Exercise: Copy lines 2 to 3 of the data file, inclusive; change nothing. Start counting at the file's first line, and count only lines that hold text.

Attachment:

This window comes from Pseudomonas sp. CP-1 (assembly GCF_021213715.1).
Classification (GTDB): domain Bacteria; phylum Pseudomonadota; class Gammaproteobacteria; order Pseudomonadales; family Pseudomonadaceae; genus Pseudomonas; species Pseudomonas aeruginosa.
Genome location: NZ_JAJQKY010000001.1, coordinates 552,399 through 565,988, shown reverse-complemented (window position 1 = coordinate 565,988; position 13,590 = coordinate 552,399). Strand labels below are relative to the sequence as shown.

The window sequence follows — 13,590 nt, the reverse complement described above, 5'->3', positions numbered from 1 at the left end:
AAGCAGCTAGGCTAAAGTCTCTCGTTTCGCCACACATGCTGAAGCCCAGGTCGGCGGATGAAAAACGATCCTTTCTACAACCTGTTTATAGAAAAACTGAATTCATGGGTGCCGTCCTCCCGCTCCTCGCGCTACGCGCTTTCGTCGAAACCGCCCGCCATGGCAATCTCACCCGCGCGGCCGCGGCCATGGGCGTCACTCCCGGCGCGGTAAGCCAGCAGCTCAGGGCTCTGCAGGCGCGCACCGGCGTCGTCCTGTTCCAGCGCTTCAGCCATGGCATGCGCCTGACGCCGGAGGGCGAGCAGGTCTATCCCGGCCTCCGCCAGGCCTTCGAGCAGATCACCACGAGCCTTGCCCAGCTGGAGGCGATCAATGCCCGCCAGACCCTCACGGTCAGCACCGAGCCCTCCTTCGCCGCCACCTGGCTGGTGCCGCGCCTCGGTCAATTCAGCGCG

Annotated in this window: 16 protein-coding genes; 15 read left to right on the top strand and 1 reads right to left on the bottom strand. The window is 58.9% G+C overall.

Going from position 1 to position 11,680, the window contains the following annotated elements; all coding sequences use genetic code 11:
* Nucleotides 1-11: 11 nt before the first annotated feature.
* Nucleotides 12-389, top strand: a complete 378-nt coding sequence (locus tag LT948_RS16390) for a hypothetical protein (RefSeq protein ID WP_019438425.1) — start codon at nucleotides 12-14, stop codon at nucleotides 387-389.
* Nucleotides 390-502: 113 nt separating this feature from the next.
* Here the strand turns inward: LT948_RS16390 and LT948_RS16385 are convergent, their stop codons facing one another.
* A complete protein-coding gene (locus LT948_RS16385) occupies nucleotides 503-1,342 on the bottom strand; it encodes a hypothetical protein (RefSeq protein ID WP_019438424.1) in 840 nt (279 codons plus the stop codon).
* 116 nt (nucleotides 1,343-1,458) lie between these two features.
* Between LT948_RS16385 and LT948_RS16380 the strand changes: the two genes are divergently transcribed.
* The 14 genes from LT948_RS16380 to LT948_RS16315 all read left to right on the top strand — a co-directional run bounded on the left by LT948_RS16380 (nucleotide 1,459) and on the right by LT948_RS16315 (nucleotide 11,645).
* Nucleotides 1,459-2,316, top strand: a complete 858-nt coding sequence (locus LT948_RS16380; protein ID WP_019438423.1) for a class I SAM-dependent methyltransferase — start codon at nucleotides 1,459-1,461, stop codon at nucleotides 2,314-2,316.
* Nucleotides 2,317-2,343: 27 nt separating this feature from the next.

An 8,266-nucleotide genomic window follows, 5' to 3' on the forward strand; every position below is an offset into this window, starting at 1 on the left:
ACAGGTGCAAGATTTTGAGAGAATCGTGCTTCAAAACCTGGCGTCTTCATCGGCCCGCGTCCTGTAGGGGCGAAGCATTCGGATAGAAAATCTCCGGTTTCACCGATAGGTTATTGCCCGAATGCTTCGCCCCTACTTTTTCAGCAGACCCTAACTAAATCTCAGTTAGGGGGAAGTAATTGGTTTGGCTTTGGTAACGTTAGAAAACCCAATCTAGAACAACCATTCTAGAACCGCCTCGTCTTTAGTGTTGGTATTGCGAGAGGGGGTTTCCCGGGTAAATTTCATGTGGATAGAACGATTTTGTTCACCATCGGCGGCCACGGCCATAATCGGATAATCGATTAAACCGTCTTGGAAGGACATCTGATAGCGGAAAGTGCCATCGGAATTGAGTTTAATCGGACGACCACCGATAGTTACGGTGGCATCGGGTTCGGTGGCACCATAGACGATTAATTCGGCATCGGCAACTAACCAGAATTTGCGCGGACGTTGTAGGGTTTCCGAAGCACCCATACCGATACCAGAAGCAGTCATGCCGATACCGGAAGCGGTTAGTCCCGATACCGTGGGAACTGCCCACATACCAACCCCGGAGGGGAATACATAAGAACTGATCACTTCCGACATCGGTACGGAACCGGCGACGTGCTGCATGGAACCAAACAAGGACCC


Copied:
Classification (GTDB): domain Bacteria; phylum Pseudomonadota; class Gammaproteobacteria; order Pseudomonadales; family Pseudomonadaceae; genus Pseudomonas; species Pseudomonas aeruginosa.
Genome location: NZ_JAJQKY010000001.1, coordinates 552,399 through 565,988, shown reverse-complemented (window position 1 = coordinate 565,988; position 13,590 = coordinate 552,399). Strand labels below are relative to the sequence as shown.